“Yet such is oft the course of deeds that move the wheels of the world: small hands do them because they must, while the eyes of the great are elsewhere.” J.R.r.Tolkein
My Very Excellent Mother Just Served Us Nine Pizzas
How many of you plead familiarity with that little anagram? I, personally, did not grow up with this pneumonic help to memorize the planets, but my kids did. Back in the day, it was just plain old-school–styrofoam balls and crude memorization. But now, the situation is much worse. Now, momma’s cupboard is bare. She is cosmically forever unable to compete the task of nourishing her children. Why? Because scientists removed the “P” from her equation. No Pluto, no pizza. Tough break, but science is a demanding master. Now that they cut off the queue at eight,though, they’ve got to deal with all the Uranus jokes.
Personally, I take offense at this. Not simply because I grew up with Pluto and it’s a part of my life, albeit a rather distant, unseen part. I mean, I grew up with typewriters and 45’s too, and I’m doing OK without either one of them. But Pluto is personal. Pluto is the little kid on the playground being picked on by the bullies. Can’t you just hear Jupiter and Saturn exchanging snide remarks at its demotion? And scientists must feel powerful at being able to deem heavenly bodies in or out of the cosmic clique. (I think this is exceptionally unfair payback, since the scientists probably were the nerdy kids on the playground.)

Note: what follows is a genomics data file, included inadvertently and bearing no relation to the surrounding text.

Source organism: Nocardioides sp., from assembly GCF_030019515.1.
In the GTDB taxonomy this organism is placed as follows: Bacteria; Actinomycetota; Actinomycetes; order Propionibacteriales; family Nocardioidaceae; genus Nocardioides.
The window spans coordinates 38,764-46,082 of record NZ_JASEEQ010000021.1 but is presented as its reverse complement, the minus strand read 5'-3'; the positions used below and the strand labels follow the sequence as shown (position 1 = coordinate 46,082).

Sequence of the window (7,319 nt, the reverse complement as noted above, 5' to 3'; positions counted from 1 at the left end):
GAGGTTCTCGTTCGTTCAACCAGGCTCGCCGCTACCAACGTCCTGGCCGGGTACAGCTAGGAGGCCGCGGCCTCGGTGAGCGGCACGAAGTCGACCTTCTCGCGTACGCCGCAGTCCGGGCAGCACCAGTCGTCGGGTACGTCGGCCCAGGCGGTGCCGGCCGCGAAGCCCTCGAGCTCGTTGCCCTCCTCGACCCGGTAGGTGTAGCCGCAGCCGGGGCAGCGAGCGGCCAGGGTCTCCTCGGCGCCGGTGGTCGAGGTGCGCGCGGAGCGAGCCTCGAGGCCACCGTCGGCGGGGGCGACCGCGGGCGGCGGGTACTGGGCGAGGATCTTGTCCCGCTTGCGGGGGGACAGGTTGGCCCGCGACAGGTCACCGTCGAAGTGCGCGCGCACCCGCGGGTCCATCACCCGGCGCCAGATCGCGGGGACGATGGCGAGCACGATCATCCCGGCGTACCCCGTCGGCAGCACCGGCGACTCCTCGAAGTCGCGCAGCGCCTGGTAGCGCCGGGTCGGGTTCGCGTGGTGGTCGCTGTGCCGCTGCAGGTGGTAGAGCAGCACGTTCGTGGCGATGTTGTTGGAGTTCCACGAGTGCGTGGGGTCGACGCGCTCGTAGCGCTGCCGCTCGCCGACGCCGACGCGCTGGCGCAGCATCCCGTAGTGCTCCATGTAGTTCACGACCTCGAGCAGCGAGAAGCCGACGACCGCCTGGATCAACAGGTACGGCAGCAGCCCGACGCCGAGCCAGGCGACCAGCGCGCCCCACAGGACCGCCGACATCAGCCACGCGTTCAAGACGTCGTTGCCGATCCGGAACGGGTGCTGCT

I always root for the little guy. Perhaps its part of being 5’2″, or the last of seven kids. Or a lifelong Cubs fan. Take your pick–I’m an underdog magnet.
I guess it shouldn’t have been surprising to me to discover, as I recently explained my one published novel and the two in progress, that I deal with the underdog a lot. The underground railroad, the Trail of Tears, and illegal immigrants. Three populations, all similar in their Pluto-like status. The theme runs through most of my nonfiction as well. Don’t count out the little guys, the losers, the “less thans.” A quote attributed to Cardinal Roger Mahony says, “Any society, any nation, is judged on the basis of how it treats its weakest members — the last, the least, the littlest.”
And I almost forgot to mention–February 18 celebrates the day Pluto was discovered. At least one state has declared a Pluto Day. (Of course, it’s New Mexico, which also celebrates UFO Day.) So today I’m seeing Pluto as it represents all of us. The funny thing is, I don’t think Pluto much cares. It continues to orbit, never losing much sleep over what minute earthly scientists declare. Happy Birthday, Pluto. At least some of us still care.